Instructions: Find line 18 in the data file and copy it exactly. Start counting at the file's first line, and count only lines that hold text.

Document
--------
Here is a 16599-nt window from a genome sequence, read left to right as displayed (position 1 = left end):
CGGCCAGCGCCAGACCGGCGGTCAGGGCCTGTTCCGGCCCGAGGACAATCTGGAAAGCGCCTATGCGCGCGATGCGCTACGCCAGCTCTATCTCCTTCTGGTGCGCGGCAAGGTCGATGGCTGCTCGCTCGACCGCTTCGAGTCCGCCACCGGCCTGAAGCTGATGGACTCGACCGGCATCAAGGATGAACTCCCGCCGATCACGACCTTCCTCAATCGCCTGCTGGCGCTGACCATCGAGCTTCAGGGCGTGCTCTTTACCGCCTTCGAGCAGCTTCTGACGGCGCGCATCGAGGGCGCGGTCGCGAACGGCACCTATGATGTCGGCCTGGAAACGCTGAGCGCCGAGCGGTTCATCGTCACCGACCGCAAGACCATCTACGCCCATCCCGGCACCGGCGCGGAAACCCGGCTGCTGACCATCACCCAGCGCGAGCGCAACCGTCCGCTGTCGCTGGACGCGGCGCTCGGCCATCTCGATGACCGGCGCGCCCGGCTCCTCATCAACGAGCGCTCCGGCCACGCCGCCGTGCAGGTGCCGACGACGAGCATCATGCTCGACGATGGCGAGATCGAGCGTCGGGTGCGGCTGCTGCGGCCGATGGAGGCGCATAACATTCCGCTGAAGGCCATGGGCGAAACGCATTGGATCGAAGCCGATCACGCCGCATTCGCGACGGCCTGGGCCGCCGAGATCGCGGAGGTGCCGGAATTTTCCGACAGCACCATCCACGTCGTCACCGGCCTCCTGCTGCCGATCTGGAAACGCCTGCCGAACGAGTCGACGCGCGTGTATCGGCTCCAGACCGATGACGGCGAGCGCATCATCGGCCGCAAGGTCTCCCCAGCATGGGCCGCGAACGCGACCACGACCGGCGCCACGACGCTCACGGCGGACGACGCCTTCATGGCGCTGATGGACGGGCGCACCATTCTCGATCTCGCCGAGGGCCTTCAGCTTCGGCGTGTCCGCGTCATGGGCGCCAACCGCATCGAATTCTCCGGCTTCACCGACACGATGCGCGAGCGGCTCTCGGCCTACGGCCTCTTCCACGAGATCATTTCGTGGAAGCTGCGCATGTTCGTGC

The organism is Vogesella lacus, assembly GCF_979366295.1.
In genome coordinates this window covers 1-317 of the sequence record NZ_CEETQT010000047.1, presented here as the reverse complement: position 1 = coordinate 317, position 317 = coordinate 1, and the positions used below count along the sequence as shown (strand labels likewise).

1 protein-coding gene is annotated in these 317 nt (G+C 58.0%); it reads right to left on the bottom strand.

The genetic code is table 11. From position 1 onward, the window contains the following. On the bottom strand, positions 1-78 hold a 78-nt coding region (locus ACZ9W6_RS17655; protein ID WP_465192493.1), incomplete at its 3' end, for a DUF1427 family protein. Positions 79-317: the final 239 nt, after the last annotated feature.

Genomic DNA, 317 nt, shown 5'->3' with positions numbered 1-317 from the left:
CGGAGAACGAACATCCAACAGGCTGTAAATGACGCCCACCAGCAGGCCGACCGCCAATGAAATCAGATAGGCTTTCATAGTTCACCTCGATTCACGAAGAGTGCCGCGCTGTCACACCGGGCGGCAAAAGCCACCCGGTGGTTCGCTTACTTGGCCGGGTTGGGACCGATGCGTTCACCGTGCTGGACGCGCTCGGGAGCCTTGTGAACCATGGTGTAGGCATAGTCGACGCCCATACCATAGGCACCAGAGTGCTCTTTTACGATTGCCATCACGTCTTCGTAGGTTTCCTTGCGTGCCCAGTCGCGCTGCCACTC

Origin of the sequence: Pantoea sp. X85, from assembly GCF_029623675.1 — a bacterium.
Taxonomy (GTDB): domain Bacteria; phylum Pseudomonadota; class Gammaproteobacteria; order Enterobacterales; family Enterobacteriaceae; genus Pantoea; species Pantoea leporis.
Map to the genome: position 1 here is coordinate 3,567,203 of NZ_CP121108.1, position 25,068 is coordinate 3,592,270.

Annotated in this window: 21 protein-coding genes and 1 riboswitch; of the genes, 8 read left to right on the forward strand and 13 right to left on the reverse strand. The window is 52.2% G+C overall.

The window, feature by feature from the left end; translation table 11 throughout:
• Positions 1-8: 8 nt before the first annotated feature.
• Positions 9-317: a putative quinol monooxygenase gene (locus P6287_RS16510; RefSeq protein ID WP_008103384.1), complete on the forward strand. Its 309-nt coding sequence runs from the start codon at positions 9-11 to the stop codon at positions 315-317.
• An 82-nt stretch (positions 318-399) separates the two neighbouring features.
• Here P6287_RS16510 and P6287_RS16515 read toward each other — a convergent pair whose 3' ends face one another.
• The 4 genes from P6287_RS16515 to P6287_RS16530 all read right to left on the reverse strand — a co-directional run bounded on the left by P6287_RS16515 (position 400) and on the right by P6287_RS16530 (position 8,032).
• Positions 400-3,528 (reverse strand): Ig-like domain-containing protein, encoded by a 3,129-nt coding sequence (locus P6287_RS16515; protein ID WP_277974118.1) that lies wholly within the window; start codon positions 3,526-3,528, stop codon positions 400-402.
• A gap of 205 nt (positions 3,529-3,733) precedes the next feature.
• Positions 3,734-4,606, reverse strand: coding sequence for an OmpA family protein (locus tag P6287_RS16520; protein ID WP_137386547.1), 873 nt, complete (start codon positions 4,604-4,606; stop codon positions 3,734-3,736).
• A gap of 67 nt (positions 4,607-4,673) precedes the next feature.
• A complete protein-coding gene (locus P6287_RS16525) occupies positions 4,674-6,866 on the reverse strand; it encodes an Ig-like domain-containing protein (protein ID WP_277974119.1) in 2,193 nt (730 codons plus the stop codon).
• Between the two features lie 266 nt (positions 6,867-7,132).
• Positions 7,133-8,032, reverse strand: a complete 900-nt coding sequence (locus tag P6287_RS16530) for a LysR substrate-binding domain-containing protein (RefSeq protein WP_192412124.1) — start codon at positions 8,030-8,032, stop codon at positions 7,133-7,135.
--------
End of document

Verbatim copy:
• The 4 genes from P6287_RS16515 to P6287_RS16530 all read right to left on the reverse strand — a co-directional run bounded on the left by P6287_RS16515 (position 400) and on the right by P6287_RS16530 (position 8,032).